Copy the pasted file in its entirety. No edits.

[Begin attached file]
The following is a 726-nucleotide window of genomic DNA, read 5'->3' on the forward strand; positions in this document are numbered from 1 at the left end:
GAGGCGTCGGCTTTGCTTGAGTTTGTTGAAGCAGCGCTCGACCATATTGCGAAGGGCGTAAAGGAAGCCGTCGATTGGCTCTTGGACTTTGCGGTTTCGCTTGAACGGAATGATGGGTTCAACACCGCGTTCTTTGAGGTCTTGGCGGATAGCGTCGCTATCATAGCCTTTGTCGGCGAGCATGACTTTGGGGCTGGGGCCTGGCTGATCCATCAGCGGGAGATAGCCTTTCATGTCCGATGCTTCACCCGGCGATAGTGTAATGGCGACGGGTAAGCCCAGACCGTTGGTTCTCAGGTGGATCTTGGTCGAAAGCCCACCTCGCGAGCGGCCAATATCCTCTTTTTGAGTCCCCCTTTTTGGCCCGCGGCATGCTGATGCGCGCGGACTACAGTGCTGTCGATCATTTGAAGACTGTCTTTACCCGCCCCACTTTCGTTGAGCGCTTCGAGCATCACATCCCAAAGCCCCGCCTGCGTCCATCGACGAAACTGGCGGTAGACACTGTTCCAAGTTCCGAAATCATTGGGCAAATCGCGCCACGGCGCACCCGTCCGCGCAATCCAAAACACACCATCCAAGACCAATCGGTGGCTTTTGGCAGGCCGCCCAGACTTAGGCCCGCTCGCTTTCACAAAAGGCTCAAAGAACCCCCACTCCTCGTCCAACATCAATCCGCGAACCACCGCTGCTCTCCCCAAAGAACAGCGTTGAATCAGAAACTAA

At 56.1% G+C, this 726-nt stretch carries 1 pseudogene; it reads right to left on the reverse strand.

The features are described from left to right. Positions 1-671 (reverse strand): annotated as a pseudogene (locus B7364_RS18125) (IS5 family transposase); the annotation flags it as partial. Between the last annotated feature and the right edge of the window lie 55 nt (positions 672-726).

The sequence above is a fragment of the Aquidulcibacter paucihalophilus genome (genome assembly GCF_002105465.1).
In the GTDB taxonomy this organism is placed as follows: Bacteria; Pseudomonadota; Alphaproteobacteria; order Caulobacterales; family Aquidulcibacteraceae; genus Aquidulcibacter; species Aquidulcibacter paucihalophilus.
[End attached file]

The following is a 726-nucleotide window of genomic DNA, read 5'->3' on the forward strand; positions in this document are numbered from 1 at the left end:
GAGGCGTCGGCTTTGCTTGAGTTTGTTGAAGCAGCGCTCGACCATATTGCGAAGGGCGTAAAGGAAGCCGTCGATTGGCTCTTGGACTTTGCGGTTTCGCTTGAACGGAATGATGGGTTCAACACCGCGTTCTTTGAGGTCTTGGCGGATAGCGTCGCTATCATAGCCTTTGTCGGCGAGCATGACTTTGGGGCTGGGGCCTGGCTGATCCATCAGCGGGAGATAGCCTTTCATGTCCGATGCTTCACCCGGCGATAGTGTAATGGCGACGGGTAAGCCCAGACCGTTGGTTCTCAGGTGGATCTTGGTCGAAAGCCCACCTCGCGAGCGGCCAATATCCTCTTTTTGAGTCCCCCTTTTTGGCCCGCGGCATGCTGATGCGCGCGGACTACAGTGCTGTCGATCATTTGAAGACTGTCTTTACCCGCCCCACTTTCGTTGAGCGCTTCGAGCATCACATCCCAAAGCCCCGCCTGCGTCCATCGACGAAACTGGCGGTAGACACTGTTCCAAGTTCCGAAATCATTGGGCAAATCGCGCCACGGCGCACCCGTCCGCGCAATCCAAAACACACCATCCAAGACCAATCGGTGGCTTTTGGCAGGCCGCCCAGACTTAGGCCCGCTCGCTTTCACAAAAGGCTCAAAGAACCCCCACTCCTCGTCCAACATCAATCCGCGAACCACCGCTGCTCTCCCCAAAGAACAGCGTTGAATCAGAAACTAA

At 56.1% G+C, this 726-nt stretch carries 1 pseudogene; it reads right to left on the reverse strand.

The features are described from left to right. Positions 1-671 (reverse strand): annotated as a pseudogene (locus B7364_RS18125) (IS5 family transposase); the annotation flags it as partial. Between the last annotated feature and the right edge of the window lie 55 nt (positions 672-726).

The sequence above is a fragment of the Aquidulcibacter paucihalophilus genome (genome assembly GCF_002105465.1).
In the GTDB taxonomy this organism is placed as follows: Bacteria; Pseudomonadota; Alphaproteobacteria; order Caulobacterales; family Aquidulcibacteraceae; genus Aquidulcibacter; species Aquidulcibacter paucihalophilus.